High Court: Organization, Powers and functions

The India High Courts Act 1861 was enacted to create High Courts for various provinces and abolished Supreme Courts at Calcutta, Madras and Bombay and also the Sadar Adalats in Presidency towns. These High Courts had the distinction of being the highest Courts for all cases till the creation of Federal Court of India, which was established under the Government of India Act 1935.

Art-214 of the constitution provides that, “There shall be a High Court for each state” Art-231 further provides that , “Parliament may by law establish a common High court for two or more states and a union territory.” At present for example there is a common High court for the states of punjab, Haryana and Union Territory of Chandigarh. Similarly. There is Common High court for Assam, Nagaland, Manipur, Meghalaya, Tripura and Mijoram.

A person shall not be qualified for appointment as a Judge of a High Court unless he is a citizen of India and—

(a) has for at least ten years held a judicial office in the territory of India; or

(b) has for at least ten years been an advocate of a High Court or of two or more such Courts in succession;

A High Court judge may be removed before he or she attains the age of 62 years, only on the ground of incapacity or proved misbehaviour. He or she may be removed if both the Houses of Parliament adopt a resolution by a majority of their total membership and by two thirds majority of members present and voting, separately in each House in the same session. Such a resolution is submitted to the President, who then can remove the concerned judge.

The jurisdiction of the High court can basically be divided into-

(a) Original Jurisdiction and  (b) Appellate Jurisdiction

(a) Original Jurisdiction:The original jurisdiction of the High Courts is very limited.

(i) Cases related to Fundamental rights.(Can even issue writs for legal rights)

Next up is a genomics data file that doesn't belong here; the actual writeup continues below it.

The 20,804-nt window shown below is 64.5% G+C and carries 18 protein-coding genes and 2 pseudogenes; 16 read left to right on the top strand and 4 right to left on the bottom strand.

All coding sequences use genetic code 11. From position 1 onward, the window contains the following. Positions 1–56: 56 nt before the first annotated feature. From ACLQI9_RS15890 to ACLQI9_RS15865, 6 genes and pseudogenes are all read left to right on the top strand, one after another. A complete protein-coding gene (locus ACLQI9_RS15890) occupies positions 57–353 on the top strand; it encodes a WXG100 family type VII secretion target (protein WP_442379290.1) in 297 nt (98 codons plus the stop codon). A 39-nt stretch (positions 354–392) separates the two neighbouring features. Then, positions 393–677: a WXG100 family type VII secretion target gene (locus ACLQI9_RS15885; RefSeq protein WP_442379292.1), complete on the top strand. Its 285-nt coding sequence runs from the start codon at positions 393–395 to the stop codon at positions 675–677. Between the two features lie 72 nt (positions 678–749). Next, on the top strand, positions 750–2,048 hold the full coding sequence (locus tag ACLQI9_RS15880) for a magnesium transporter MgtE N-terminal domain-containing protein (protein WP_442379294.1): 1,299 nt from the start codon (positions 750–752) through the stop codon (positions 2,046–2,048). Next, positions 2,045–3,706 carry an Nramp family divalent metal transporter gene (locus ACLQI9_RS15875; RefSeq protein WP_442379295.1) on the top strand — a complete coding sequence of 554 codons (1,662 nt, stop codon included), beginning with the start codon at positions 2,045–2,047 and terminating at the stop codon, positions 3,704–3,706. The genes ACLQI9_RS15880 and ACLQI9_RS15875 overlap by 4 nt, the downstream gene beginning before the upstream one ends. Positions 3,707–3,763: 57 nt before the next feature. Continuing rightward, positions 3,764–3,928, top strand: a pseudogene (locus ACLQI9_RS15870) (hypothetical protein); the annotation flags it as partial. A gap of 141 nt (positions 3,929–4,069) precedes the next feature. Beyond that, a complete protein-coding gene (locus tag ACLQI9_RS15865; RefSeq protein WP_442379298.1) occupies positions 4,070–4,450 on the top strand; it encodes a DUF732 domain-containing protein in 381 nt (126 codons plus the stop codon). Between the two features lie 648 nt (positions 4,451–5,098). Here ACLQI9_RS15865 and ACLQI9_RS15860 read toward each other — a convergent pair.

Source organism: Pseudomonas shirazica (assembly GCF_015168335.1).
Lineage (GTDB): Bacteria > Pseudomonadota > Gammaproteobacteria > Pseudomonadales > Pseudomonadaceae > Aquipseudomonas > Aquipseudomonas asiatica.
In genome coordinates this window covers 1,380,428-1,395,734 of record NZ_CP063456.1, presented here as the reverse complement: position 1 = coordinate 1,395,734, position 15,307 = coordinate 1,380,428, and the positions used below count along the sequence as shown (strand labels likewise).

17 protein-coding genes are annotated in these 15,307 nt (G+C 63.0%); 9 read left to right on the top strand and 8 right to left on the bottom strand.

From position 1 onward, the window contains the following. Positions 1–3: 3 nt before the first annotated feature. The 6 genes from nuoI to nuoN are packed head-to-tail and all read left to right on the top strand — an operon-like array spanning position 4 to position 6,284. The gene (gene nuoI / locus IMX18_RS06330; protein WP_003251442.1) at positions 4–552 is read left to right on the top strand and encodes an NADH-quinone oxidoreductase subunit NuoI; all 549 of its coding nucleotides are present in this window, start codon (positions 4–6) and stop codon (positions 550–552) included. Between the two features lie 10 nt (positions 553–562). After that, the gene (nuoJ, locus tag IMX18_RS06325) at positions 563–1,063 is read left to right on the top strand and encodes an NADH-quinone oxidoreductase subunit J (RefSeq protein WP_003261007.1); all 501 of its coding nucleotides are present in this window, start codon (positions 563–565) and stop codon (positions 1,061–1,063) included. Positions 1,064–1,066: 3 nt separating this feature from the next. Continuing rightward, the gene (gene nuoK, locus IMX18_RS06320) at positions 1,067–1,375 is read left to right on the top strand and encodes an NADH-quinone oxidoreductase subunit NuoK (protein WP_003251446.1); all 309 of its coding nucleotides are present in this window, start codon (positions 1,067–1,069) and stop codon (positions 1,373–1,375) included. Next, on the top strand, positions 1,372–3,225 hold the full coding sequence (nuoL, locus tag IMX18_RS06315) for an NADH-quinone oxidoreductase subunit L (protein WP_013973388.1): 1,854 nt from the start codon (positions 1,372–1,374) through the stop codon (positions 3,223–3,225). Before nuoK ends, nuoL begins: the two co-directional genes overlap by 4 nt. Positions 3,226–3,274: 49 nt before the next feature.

(ii) Constitutional jurisdiction.

(iii) Power of judicial review

(iv) The cases related to matters such as will, divorce, contempt of court.

(v) Election disputes.

(b) Appellate Jurisdiction:When a High Court hears an appeal against the decision of a lower court, it is called Appellate Jurisdiction.The High Court can hear appeals against the decisions of the lower Courts in the following cases:

(i) Civil cases

(ii) Appeals in revenue cases against the decision of the revenue board.

(iii) In cases related to succession,insolvency, patent, Design etc.

2. appeal in criminal cases-

(i) If the session judge has awarded imprisionment for seven year or more.

 (ii) where the session judge has awarded capital punishment.

3. Constitutional Cases– if the high court certify that perticular cases is fit for appeal before itself and involves a substantial question of law.

Administrative powers

  1. It supervises and superintends the working of all the courts subordinate to it.
  2. It makes rules and regulations for the court subordinate to it and cun change such law.
  3. It can transfer any case from one court to another court
  4. It can investigate or enquire in to the record or anotherconnected documentsof any court subordinate to it.
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